The changes to the Fordist/Productivist regime came about beginning in the 1980s when states in North America and Europe started to halt or reduce the subsidies that had propped it up (Ward 1991:357). Simultaneously, many countries became more concerned over food quality and the environment (Ward 1991:357). This is where the shift began to Post-Productivist agriculture (or at least Ward says so - some other scholars question it):

"In the Post-Productivist era "The economic pressures now faced on farms arise directly from the consequences of the technology/policy model in the Fordist regime of accumulation. Accumulation has become concentrated in those sectors of the modern food system both upstream and downstream of the farm such that farmers’ economic position in the food system is being weakened. In turn, agriculture not only receives a shrinking share of total value-added in the food production process, but the nature of farming practice becomes increasingly determined by off-farm interests, either because of the power of input manufacturers to influence patterns of technological change (Munton et aI. 1990) or because food processors and retailers exert pressures through contract purchasing arrangements to determine food quality specifications" (Ward 1991:358).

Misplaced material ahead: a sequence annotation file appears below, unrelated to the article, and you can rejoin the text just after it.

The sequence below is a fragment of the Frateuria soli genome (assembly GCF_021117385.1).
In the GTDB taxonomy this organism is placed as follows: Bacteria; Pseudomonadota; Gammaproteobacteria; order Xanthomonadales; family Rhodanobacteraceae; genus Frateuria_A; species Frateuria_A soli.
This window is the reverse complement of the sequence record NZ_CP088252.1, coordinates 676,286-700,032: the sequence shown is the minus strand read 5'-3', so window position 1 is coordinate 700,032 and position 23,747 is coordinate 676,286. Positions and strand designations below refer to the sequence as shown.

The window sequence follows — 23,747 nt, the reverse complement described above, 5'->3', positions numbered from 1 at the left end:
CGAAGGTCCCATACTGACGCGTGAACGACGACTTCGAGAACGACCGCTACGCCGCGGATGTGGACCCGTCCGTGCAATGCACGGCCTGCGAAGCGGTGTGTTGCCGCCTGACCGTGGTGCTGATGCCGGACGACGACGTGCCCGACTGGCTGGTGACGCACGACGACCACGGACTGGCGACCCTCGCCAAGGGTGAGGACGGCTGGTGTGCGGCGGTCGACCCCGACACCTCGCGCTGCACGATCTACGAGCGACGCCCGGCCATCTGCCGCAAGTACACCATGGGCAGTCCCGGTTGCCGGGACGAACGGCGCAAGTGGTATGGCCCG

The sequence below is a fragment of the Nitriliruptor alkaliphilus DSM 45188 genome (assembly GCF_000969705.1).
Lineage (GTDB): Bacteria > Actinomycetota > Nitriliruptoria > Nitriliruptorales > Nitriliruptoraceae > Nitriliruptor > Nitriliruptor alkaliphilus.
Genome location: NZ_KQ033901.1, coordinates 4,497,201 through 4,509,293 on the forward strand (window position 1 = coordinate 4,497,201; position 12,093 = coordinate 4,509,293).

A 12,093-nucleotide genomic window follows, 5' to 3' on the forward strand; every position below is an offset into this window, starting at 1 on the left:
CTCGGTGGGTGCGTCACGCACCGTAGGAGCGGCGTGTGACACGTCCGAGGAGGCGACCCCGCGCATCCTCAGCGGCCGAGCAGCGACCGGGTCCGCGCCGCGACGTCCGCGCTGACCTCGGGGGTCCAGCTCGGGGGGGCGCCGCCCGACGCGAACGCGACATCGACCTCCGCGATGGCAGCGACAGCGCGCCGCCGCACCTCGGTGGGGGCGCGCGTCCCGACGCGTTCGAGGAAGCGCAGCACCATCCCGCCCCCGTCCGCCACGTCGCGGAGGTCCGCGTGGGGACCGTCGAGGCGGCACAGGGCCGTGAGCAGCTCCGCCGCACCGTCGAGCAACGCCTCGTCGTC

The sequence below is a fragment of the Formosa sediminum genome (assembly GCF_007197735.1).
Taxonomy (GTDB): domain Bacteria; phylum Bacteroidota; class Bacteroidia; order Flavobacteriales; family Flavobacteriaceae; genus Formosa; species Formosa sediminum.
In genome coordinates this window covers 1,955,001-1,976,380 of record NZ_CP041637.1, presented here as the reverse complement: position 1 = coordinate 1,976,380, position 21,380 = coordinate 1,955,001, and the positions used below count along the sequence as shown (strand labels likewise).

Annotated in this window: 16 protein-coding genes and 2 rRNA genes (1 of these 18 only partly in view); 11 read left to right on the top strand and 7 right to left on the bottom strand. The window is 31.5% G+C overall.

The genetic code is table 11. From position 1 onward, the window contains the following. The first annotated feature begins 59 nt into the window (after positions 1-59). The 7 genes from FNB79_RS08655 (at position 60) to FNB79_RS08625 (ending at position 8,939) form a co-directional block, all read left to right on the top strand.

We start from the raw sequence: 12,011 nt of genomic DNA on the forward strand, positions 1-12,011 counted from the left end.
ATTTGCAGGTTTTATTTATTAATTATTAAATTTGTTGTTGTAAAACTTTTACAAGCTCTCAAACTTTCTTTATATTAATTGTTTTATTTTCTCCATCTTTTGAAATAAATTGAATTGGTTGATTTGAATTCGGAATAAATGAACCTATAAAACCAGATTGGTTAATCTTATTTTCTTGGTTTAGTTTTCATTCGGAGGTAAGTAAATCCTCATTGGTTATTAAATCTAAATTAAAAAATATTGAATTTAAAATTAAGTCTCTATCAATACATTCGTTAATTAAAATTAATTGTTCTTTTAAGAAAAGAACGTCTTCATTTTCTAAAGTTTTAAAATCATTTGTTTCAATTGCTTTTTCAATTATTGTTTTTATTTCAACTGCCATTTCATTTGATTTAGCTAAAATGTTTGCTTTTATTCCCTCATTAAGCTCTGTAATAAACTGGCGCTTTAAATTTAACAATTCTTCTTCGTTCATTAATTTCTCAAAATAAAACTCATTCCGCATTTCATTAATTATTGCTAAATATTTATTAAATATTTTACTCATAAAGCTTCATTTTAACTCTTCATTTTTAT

I believe what he is saying there is that farmers were price takers on both ends (on buying inputs and selling commodities) which put a squeeze on them, and farmers are getting a decreasing "farm share" (the amount of each dollar spent on food that goes directly back to the farmer). He goes on to say:
"The combination in the 1970s of a production- oriented support policy without constraints on the quantity produced and low real interest rates encouraged high levels of debt-financed investment in agricultural land, machinery and buildings. However, by the mid-1980s, and following the EC’s attempts to curtail over-production, farmers who had followed this strategy of business growth became embroiled in a debt trap of rising real interests rates, collapsing land values and falling farm incomes" (Ward 1991:358).

In other words, there was the farm crisis of the 1980s, and a lot of farmers lost their farms. Those who remained often got larger, buying up the land of those who lost their farms. During the same period, the effects of environmental harm were catching up to everyone, and nations began to put environmental regulations in place (Ward 1991:358).